Two more consortiums join Singapore's digital banking licence race
Singapore is offering five digital banking licences to private sector investors
Two more consortiums said they submitted bids for digital banking licences in Singapore as companies ranging from a massage chair maker to a property giant and Chinese FinTech firms joined forces to go for the sought-after permits.
Beyond Consortium, led by one of Asia’s largest massage chair makers, V3 Group and stored-value card company EZ-Link, submitted a bid to the Monetary Authority of Singapore for a digital full bank license, according to a statement on Sunday.
Singapore-listed FinTech firm iFast said on Friday that a bid was submitted at the end of December together with a consortium of Chinese partners. The groups join companies such as Razer and Grab Holdings in the race for such licences in the South-east Asian nation.
The monetary authority unveiled plans last year to grant as many as five virtual bank licences to boost competition and innovation, and is set to announce the winners in mid-2020. South-east Asia’s digital lending market is expected to more than quadruple to $110 billion (Dh403.7bn) by 2025, according to a report by Bain & Co, Google and Temasek Holdings.
Beyond Consortium also includes the Singapore Business Federation; Temasek unit Heliconia Capital Management; MSIG Insurance (Singapore), a subsidiary of Mitsui Sumitomo Insurance; and property giant Far East Organisation.
The group intends to promote connectivity and support local small and medium-sized enterprises in extending their footprint in Asia, according to the statement.
iFast’s Chinese partners are Yillion Group and Hande Group. Yillion operates one of four digital banks in China and counts Hong Kong-listed Internet firm Meituan Dianping as a shareholder. Hande is a Chinese FinTech company founded by Cao Tong, the former president of Webank, China’s first digital bank that’s also backed by Tencent Holdings.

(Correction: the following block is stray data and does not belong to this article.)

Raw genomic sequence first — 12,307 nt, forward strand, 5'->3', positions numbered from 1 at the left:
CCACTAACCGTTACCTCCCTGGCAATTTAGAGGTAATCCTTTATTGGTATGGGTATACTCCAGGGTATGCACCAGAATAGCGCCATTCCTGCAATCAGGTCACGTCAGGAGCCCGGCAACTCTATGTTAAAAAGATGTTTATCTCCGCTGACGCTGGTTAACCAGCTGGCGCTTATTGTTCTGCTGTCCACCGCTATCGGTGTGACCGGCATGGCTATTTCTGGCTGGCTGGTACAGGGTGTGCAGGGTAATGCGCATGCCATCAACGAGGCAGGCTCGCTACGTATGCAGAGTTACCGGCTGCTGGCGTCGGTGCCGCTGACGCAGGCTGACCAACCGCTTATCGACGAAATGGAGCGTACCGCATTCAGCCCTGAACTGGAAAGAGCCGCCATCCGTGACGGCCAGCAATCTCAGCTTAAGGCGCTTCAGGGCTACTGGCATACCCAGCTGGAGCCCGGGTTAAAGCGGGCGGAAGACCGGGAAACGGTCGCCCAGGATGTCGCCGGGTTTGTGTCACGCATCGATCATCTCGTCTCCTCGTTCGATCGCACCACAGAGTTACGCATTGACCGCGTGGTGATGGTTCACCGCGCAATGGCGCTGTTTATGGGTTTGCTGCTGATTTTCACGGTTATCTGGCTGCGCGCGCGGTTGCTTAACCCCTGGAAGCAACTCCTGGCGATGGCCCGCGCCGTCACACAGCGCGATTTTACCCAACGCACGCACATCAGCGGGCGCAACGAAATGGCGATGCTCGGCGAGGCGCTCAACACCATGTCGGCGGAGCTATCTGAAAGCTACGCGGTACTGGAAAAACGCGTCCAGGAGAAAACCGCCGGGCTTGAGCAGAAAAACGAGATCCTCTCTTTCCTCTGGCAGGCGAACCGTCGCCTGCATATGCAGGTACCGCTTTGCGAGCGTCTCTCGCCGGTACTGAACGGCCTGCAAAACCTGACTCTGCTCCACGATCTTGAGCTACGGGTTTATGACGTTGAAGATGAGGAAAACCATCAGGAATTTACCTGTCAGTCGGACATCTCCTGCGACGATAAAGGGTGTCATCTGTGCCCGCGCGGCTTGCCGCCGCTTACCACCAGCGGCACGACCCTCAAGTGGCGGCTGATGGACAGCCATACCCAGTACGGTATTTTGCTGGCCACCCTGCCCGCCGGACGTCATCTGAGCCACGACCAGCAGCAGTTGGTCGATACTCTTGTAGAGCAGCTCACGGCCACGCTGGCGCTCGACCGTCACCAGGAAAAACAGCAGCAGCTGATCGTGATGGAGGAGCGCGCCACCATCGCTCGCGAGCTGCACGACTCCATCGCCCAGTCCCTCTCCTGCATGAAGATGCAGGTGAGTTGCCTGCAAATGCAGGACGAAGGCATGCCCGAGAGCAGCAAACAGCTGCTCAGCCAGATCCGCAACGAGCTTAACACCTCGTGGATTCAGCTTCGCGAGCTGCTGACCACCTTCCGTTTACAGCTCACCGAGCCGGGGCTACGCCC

iFast is tapping into the unique strengths and experiences of each consortium member to better address some of the inefficiencies, and assist the under-served market segments in Singapore’s banking industry, chief executive, Lim Chung Chun, said in an exchange filing.
Efforts to open up the Singapore banking industry to technology companies come on the heels of a similar move in Hong Kong, where Ant and Chinese competitors including Tencent Holdings obtained licenses earlier this year.
Razer has teamed up with homegrown Singaporean entrepreneurs and Asian billionaires. Grab, one of South-east Asia’s largest operators of online businesses from finance to car-hailing, is partnering Singapore Telecommunications to apply for a full digital banking licence.
For Grab, a digital banking business complements its growing suite of services built atop a ride-hailing platform that’s expanding regionally. Its advantage over other non-bank companies is an existing share of online payments built up under the GrabPay brand from ride-sharing users and local merchants.
Updated: January 5, 2020 06:20 PM